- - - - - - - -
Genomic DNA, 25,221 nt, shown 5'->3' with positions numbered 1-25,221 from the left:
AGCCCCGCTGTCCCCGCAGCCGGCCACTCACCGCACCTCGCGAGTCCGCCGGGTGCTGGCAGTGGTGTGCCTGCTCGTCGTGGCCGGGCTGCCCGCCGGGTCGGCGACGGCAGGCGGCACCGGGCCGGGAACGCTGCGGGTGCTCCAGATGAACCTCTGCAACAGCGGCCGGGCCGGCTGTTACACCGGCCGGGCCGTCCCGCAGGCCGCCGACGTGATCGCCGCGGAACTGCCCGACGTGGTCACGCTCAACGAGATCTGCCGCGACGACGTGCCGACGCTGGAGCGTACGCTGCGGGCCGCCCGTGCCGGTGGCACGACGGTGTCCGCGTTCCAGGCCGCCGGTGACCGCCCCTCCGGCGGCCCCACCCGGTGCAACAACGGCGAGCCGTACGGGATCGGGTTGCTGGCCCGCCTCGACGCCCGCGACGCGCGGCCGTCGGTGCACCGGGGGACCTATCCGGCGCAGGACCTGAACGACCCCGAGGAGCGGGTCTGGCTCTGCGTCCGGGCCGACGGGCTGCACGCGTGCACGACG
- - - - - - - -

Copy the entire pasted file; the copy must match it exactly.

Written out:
Genomic DNA, 25,221 nt, shown 5'->3' with positions numbered 1-25,221 from the left:
AGCCCCGCTGTCCCCGCAGCCGGCCACTCACCGCACCTCGCGAGTCCGCCGGGTGCTGGCAGTGGTGTGCCTGCTCGTCGTGGCCGGGCTGCCCGCCGGGTCGGCGACGGCAGGCGGCACCGGGCCGGGAACGCTGCGGGTGCTCCAGATGAACCTCTGCAACAGCGGCCGGGCCGGCTGTTACACCGGCCGGGCCGTCCCGCAGGCCGCCGACGTGATCGCCGCGGAACTGCCCGACGTGGTCACGCTCAACGAGATCTGCCGCGACGACGTGCCGACGCTGGAGCGTACGCTGCGGGCCGCCCGTGCCGGTGGCACGACGGTGTCCGCGTTCCAGGCCGCCGGTGACCGCCCCTCCGGCGGCCCCACCCGGTGCAACAACGGCGAGCCGTACGGGATCGGGTTGCTGGCCCGCCTCGACGCCCGCGACGCGCGGCCGTCGGTGCACCGGGGGACCTATCCGGCGCAGGACCTGAACGACCCCGAGGAGCGGGTCTGGCTCTGCGTCCGGGCCGACGGGCTGCACGCGTGCACGACG